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Re: Cron DB Bounce causes index problems && Help rotating logs

From: Tom Lane <tgl(at)sss(dot)pgh(dot)pa(dot)us>
To: "Chris Hoover" <revoohc(at)sermonaudio(dot)com>
Cc: pgsql-admin(at)postgresql(dot)org
Subject: Re: Cron DB Bounce causes index problems && Help rotating logs
Date: 2005-01-14 16:45:20
Message-ID: 24251.1105721120@sss.pgh.pa.us (view raw or flat)
Thread:
Lists: pgsql-admin
"Chris Hoover" <revoohc(at)sermonaudio(dot)com> writes:
> We are having an issue here trying to automate our db log rotations.

What PG version is this?  On what platform?

> We were using the Apache rotatelogs program and we thought it was
> working fine.  However, when we had a server crash and had to recover
> and roll forward using the postgresql logs (we are logging all sql),
> we discovered that some of the sql records in the log were being over
> written.  This has caused us to go back to just having postgresql log
> directly to the drives.  (The problem with rotatelogs looked like this
> "[2005-01-14 08:00:01] [123] LOG: query: select * fr[2005-01-14
> 08:00:01] ....")

Are you sure it was overwritten, and not just that pieces of different
messages were interspersed?  Even that seems a bit unlikely unless
the messages exceeded 4K apiece, which your example certainly doesn't.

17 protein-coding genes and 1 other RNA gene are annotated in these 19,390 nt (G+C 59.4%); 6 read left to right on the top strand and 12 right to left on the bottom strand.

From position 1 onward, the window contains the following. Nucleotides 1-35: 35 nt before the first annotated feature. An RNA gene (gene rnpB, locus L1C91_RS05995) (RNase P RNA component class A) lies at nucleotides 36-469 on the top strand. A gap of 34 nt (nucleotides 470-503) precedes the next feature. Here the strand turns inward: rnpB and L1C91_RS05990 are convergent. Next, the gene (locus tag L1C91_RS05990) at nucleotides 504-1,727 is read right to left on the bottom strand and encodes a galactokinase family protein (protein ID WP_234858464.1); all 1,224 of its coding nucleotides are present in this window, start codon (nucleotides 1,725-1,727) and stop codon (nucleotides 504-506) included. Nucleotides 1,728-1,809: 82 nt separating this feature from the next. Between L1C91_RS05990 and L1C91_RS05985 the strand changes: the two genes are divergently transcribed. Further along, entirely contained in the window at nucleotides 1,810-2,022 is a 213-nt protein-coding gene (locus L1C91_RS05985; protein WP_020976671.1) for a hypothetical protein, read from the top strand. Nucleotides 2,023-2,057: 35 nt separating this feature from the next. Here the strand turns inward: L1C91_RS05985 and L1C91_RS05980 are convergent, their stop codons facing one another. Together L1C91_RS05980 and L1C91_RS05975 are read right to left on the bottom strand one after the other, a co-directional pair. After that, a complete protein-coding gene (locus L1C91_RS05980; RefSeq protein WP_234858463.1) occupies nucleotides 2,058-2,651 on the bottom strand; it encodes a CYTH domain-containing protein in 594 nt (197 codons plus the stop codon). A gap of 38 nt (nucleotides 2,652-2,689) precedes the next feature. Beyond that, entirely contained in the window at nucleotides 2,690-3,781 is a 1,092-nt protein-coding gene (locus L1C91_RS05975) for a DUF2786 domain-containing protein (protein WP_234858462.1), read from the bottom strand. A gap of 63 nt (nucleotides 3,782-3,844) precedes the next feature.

> Anyway, we are now manually rotating the logs.  We tried to rotate the
> logs via a simple script and cron, but we ended up causing strange
> index issues.  The data would be in the tables and would show if a
> table scan was forced.  But many tables would not show the data if an
> index scan (esp. if the primary key was used) was used.  We also had
> issues with system allowing records to be inserted that violated the
> primary key.

That sounds like a corrupted index --- time to do a REINDEX.  I strongly
doubt that this has anything to do with the stderr log though.

> Is there a better way to rotate the logs w/o bouncing the db every night?

Piping into rotatelogs is really the best bet.  (In 8.0 there is a built
in equivalent of this method.)  I would recommend trying to find out why
that's not behaving right for you, rather than abandoning it at the
first sign of trouble.

In general, though, I haven't got a lot of confidence in the idea of
using log_statement as a backup technique.  There's no guarantee that
the log entries will appear in exactly the order in which they
effectively executed, and even without that issue, pulling apart
interspersed separate transactions seems a bit painful.

			regards, tom lane

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